Forgiveness doesn’t require forgetting or excusing the harm done to us or making up with the person who caused the harm, although that may happen. Rather, it brings a kind of peace that helps us go on with life.
It’s something we do for our own benefit; it has nothing to do with the other person’s feelings of remorse or lack of remorse. It takes place within our own mind –– creating an escape route for the negative energy that is circulating due to pain and hurt.
The act of forgiveness and letting go of grudges and bitterness can reap huge rewards for your health . . .
Research has found that the act of forgiveness and letting go of grudges and bitterness can reap huge rewards for your health, lowering the risk of heart attack; improving cholesterol levels; improving sleep; reducing pain and blood pressure; lowering levels of anxiety, depression, hostility, and stress; reduced substance abuse; higher self-esteem; healthier relationships, and greater life satisfaction.
Mahatma Gandhi said: “The weak can never forgive. Forgiveness is an attribute of the strong.”
Forgiveness takes great strength, compassion and understanding, and can benefit us on all levels. It calms us and enables us to let go of unhealthy anger. Moreover, deliberate replacement of negative feelings with positive emotions can become a form of personal transformation that can lead to emotional healing along with improved physical health.
The Dalai Lama reminds us that the practice of forgiveness cultivates an “acceptance of harm and injuries inflicted by others” and is a form of patience and tolerance. Forgiveness can neutralize anger and resentment, which may then encourage compassion and the practice of loving-kindness as well as foster inner feelings of resilience, courage, and endurance –– all inner attitudes that assist us in the healing process.
Self-forgiveness is also an important step in our healing that involves releasing negative emotions directed towards the self and nurturing positive emotions such as compassion, generosity, and love of self. Empathy, or sharing the emotions of others, is another possible positive outcome of self-forgiveness, as we come to understand the other’s anger, pain, and woundedness by understanding and forgiving our own.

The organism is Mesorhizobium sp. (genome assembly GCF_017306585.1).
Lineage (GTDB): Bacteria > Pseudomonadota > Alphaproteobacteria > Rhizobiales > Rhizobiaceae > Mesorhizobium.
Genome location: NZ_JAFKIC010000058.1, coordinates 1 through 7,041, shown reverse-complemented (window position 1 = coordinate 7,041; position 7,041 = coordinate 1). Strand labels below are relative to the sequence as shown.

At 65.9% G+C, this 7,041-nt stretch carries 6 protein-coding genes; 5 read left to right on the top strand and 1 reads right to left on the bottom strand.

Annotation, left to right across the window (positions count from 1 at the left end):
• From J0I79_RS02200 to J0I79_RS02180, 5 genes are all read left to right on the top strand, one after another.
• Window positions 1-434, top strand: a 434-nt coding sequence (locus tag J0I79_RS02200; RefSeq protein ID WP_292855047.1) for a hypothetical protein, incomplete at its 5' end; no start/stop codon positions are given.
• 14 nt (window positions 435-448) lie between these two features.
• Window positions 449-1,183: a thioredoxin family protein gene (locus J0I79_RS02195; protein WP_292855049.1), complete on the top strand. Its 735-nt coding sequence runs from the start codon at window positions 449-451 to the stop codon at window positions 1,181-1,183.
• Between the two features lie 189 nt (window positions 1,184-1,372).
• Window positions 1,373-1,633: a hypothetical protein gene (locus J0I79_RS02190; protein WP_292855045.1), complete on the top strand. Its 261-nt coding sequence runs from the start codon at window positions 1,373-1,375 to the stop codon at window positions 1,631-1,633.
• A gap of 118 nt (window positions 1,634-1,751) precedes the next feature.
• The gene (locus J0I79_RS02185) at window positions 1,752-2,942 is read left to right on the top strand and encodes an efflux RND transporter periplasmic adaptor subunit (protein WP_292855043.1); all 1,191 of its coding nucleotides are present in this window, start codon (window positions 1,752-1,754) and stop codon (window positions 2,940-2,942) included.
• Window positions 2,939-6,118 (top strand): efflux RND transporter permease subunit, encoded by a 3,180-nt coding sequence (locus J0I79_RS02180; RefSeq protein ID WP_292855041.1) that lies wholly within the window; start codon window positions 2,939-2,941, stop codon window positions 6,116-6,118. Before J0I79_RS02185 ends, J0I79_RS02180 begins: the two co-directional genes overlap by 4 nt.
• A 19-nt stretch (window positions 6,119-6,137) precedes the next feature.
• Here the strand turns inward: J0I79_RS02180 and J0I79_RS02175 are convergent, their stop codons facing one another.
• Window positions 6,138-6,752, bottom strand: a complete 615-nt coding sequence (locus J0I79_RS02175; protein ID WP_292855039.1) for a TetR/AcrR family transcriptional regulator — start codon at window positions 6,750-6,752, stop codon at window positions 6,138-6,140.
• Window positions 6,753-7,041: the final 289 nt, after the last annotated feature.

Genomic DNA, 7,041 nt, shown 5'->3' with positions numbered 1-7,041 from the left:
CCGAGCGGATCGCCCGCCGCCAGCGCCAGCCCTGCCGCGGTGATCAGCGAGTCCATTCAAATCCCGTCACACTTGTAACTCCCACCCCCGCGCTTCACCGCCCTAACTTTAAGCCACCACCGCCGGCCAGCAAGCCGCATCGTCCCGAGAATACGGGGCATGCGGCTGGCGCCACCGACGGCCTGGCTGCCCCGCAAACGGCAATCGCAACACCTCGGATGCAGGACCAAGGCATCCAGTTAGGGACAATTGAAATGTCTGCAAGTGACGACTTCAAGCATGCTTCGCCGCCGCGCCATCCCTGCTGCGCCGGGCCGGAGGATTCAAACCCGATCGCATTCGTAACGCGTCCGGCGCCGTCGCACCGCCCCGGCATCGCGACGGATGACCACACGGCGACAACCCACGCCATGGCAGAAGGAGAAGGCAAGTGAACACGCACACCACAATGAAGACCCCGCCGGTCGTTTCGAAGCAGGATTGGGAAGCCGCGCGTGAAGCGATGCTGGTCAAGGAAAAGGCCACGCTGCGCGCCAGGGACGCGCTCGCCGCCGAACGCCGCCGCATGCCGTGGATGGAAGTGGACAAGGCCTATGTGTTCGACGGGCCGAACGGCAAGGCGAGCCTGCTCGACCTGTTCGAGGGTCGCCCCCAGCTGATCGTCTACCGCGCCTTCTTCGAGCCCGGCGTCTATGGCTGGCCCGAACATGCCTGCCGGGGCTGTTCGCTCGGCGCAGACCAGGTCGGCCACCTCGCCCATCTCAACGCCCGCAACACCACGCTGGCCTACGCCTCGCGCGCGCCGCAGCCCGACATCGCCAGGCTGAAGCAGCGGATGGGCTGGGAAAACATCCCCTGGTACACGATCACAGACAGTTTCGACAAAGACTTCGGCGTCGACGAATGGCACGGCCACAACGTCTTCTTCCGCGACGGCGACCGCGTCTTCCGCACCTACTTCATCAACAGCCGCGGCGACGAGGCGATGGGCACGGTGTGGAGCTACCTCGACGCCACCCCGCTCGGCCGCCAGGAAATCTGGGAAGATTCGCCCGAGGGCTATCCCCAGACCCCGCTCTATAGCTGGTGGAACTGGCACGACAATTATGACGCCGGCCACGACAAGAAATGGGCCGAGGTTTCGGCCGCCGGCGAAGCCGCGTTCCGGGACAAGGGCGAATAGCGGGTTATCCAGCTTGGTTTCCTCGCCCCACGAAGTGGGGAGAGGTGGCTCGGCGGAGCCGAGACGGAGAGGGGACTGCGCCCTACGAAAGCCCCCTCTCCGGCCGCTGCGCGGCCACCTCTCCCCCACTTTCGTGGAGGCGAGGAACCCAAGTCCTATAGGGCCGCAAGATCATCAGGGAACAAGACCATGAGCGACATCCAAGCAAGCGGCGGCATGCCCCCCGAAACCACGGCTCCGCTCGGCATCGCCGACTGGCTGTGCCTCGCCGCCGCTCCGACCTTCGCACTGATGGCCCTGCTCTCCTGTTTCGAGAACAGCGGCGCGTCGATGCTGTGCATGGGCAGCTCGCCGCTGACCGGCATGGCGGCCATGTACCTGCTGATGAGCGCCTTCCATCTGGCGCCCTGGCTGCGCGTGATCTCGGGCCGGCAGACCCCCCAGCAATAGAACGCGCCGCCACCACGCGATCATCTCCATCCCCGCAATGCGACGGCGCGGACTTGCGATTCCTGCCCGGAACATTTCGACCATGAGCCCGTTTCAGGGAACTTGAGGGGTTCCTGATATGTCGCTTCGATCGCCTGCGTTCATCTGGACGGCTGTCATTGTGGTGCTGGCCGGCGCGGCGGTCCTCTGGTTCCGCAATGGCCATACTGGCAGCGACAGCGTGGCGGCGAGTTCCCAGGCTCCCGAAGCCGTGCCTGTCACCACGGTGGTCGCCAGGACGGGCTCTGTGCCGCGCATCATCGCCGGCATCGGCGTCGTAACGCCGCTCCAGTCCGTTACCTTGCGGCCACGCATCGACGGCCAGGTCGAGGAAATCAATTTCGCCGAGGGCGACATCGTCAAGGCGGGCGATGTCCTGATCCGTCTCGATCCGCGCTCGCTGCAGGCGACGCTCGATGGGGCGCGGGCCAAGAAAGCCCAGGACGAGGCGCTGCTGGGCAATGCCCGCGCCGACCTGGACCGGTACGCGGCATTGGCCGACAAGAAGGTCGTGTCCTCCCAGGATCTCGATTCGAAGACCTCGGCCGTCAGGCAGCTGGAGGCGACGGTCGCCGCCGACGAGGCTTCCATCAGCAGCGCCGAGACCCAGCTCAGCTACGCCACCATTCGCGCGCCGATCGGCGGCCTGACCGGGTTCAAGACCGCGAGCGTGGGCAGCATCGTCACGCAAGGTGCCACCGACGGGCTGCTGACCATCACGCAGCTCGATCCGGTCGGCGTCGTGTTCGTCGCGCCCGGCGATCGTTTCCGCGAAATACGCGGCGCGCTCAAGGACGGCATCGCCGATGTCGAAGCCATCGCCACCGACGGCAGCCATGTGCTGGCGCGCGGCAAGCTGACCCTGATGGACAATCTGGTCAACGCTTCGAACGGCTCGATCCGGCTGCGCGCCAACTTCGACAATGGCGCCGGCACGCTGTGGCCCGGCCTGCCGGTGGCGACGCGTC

And now we come to attitude. An attitude offorgiveness is one powerful attribute in the healing process, one of a huge list of helpful attitudes that is practically unending, so I’ll mention just a few more I feel are paramount in the healing process.
Research studies have shown that for many people, an attitude of gratitude improved overall life satisfaction and increased feelings of optimism about the future. Practicing gratitude was consistently linked to greater wellbeing as measured by mood, coping behaviors, health behaviors, and physical symptoms. Myrtle Fillmore, founder of Unity, believed that we must express gratitude for our bodies regularly. In her words, “Our first duty then is to bless our body . . . to praise its wonderful work, to learn what its needs are, and to supply them.”
Next, being able to feel gratitude for any affliction or problem is an act of humility in the spiritual sense, an attitude through which we appreciate the self we have received from the Divine, and the awesomeness of who we are and what we can achieve. Through the attitude of humility, we recognize Divine authority and the concept of “not my will but Thine be done.” With humility comes the willingness to accept our situation. However, it does not mean we simply resign and give up, but rather the opposite: an understanding that whatever the outcome, it will be in our highest and best good. And with that understanding comes the will to work with Spirit to achieve the desired result.
Faith and Trust
Along with humility comes the attitudes of faith and trust. As I talked about earlier this month, I believe faith and trust are the foundation for spiritual healing, and a requisite for the healer. So then, in acting as the healer in our own self-care process, it is incumbent upon us to adhere to an unshakeable faith and trust in an all-loving, all-powerful universal Presence, however named.
Myrtle Fillmore was in the end stage of tuberculosis when she attended a lecture by metaphysician Dr. E.B. Weeks in 1886 and learned of her innate potential for divine healing through the use of affirmative prayer. In her words,
“The light of God revealed to us . . . that life was of God, that we were inseparably one with the Source, and that we inherited from the divine and perfect Father. . . . I began to claim my birthright and to act as though I believed myself the child of God, filled with His life.
It took Myrtle’s body two years to finally eradicate all signs of her tuberculosis and after that, she was never sick with any illness again in her life.
The practice of positive self-talk is another powerful motivator. Start by following one simple rule: Don’t say anything to yourself that you wouldn’t say to anyone else. People who have positive attitudes are healthier. A positive attitude also allows for constructive thinking. It enables you to think about solutions and believe that you can find them. It means being active about solving problems, and that means taking an active part in your self-care. It is not enough to just believe that things will turn out okay – you also need to be actively thinking about constructive solutions and executing them.
The stressful experience of chronic pain can lead to people being unable to live their lives unencumbered and becoming isolated, which in turn will lead to the emotional pain of loneliness in addition to their physical pain. An attitude of compassion and sympathy for others can help everyone move forward. We can support our friends and family by encouraging them to be open to a renewed meaning in life, to feel pride in their accomplishments, and to be aware of the joy and forgiveness they can still experience. They need to know they are loved. In this way we support ourselves as well.